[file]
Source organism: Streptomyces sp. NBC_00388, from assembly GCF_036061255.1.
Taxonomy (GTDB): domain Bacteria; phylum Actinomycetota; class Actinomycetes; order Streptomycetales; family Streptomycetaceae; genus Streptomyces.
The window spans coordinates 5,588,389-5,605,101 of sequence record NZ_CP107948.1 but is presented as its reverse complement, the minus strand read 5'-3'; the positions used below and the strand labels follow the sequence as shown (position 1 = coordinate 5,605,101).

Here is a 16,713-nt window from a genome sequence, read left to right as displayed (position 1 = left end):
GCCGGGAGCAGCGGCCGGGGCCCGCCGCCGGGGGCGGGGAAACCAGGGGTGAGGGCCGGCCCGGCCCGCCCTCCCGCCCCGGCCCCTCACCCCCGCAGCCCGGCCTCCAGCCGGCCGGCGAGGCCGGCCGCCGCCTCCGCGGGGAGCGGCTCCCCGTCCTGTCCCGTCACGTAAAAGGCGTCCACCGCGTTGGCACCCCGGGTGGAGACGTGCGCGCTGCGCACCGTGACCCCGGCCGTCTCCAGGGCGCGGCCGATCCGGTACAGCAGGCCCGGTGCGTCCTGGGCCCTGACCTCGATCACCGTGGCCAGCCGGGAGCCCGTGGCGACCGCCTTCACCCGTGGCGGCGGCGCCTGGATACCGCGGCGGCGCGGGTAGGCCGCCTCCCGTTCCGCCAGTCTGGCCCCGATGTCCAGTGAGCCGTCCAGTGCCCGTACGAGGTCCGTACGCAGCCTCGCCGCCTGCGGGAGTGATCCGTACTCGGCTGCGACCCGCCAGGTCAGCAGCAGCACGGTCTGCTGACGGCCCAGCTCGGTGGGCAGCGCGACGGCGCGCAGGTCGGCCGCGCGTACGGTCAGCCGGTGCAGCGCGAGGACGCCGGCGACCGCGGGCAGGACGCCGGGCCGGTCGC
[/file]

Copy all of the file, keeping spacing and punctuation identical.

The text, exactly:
Source organism: Streptomyces sp. NBC_00388, from assembly GCF_036061255.1.
Taxonomy (GTDB): domain Bacteria; phylum Actinomycetota; class Actinomycetes; order Streptomycetales; family Streptomycetaceae; genus Streptomyces.
The window spans coordinates 5,588,389-5,605,101 of sequence record NZ_CP107948.1 but is presented as its reverse complement, the minus strand read 5'-3'; the positions used below and the strand labels follow the sequence as shown (position 1 = coordinate 5,605,101).

Here is a 16,713-nt window from a genome sequence, read left to right as displayed (position 1 = left end):
GCCGGGAGCAGCGGCCGGGGCCCGCCGCCGGGGGCGGGGAAACCAGGGGTGAGGGCCGGCCCGGCCCGCCCTCCCGCCCCGGCCCCTCACCCCCGCAGCCCGGCCTCCAGCCGGCCGGCGAGGCCGGCCGCCGCCTCCGCGGGGAGCGGCTCCCCGTCCTGTCCCGTCACGTAAAAGGCGTCCACCGCGTTGGCACCCCGGGTGGAGACGTGCGCGCTGCGCACCGTGACCCCGGCCGTCTCCAGGGCGCGGCCGATCCGGTACAGCAGGCCCGGTGCGTCCTGGGCCCTGACCTCGATCACCGTGGCCAGCCGGGAGCCCGTGGCGACCGCCTTCACCCGTGGCGGCGGCGCCTGGATACCGCGGCGGCGCGGGTAGGCCGCCTCCCGTTCCGCCAGTCTGGCCCCGATGTCCAGTGAGCCGTCCAGTGCCCGTACGAGGTCCGTACGCAGCCTCGCCGCCTGCGGGAGTGATCCGTACTCGGCTGCGACCCGCCAGGTCAGCAGCAGCACGGTCTGCTGACGGCCCAGCTCGGTGGGCAGCGCGACGGCGCGCAGGTCGGCCGCGCGTACGGTCAGCCGGTGCAGCGCGAGGACGCCGGCGACCGCGGGCAGGACGCCGGGCCGGTCGC